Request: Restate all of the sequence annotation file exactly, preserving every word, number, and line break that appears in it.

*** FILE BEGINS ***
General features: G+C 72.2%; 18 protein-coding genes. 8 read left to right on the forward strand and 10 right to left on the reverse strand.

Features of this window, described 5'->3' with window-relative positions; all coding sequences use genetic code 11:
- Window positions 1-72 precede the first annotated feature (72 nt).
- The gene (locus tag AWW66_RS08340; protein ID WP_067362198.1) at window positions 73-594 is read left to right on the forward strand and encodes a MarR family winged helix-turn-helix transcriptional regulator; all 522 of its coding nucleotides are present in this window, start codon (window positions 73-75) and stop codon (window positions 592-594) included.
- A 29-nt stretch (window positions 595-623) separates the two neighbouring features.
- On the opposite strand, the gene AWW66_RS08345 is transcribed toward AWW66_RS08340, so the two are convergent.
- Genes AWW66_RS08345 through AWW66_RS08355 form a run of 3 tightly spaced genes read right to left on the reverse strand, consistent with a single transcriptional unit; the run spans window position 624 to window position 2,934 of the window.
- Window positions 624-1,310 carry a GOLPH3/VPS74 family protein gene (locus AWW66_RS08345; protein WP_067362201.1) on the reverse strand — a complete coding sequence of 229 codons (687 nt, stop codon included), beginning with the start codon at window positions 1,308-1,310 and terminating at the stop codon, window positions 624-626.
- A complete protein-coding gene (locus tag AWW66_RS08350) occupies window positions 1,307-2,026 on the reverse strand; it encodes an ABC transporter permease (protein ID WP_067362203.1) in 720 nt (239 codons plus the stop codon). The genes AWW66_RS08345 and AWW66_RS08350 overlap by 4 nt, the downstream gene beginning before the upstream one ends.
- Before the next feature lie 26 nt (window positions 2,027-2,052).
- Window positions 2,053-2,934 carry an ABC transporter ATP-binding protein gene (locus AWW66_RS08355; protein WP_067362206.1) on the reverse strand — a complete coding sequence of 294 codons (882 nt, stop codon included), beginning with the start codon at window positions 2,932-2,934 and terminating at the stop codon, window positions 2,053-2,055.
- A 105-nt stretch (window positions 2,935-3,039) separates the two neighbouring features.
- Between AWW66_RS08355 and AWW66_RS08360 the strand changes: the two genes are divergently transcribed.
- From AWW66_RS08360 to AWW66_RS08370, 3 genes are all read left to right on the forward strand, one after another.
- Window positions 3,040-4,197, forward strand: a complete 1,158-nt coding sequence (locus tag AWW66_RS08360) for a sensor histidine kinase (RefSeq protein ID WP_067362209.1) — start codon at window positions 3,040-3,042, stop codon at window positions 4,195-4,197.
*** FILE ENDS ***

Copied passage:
General features: G+C 72.2%; 18 protein-coding genes. 8 read left to right on the forward strand and 10 right to left on the reverse strand.

Features of this window, described 5'->3' with window-relative positions; all coding sequences use genetic code 11:
- Window positions 1-72 precede the first annotated feature (72 nt).
- The gene (locus tag AWW66_RS08340; protein ID WP_067362198.1) at window positions 73-594 is read left to right on the forward strand and encodes a MarR family winged helix-turn-helix transcriptional regulator; all 522 of its coding nucleotides are present in this window, start codon (window positions 73-75) and stop codon (window positions 592-594) included.
- A 29-nt stretch (window positions 595-623) separates the two neighbouring features.
- On the opposite strand, the gene AWW66_RS08345 is transcribed toward AWW66_RS08340, so the two are convergent.
- Genes AWW66_RS08345 through AWW66_RS08355 form a run of 3 tightly spaced genes read right to left on the reverse strand, consistent with a single transcriptional unit; the run spans window position 624 to window position 2,934 of the window.
- Window positions 624-1,310 carry a GOLPH3/VPS74 family protein gene (locus AWW66_RS08345; protein WP_067362201.1) on the reverse strand — a complete coding sequence of 229 codons (687 nt, stop codon included), beginning with the start codon at window positions 1,308-1,310 and terminating at the stop codon, window positions 624-626.
- A complete protein-coding gene (locus tag AWW66_RS08350) occupies window positions 1,307-2,026 on the reverse strand; it encodes an ABC transporter permease (protein ID WP_067362203.1) in 720 nt (239 codons plus the stop codon). The genes AWW66_RS08345 and AWW66_RS08350 overlap by 4 nt, the downstream gene beginning before the upstream one ends.
- Before the next feature lie 26 nt (window positions 2,027-2,052).
- Window positions 2,053-2,934 carry an ABC transporter ATP-binding protein gene (locus AWW66_RS08355; protein WP_067362206.1) on the reverse strand — a complete coding sequence of 294 codons (882 nt, stop codon included), beginning with the start codon at window positions 2,932-2,934 and terminating at the stop codon, window positions 2,053-2,055.
- A 105-nt stretch (window positions 2,935-3,039) separates the two neighbouring features.
- Between AWW66_RS08355 and AWW66_RS08360 the strand changes: the two genes are divergently transcribed.
- From AWW66_RS08360 to AWW66_RS08370, 3 genes are all read left to right on the forward strand, one after another.
- Window positions 3,040-4,197, forward strand: a complete 1,158-nt coding sequence (locus tag AWW66_RS08360) for a sensor histidine kinase (RefSeq protein ID WP_067362209.1) — start codon at window positions 3,040-3,042, stop codon at window positions 4,195-4,197.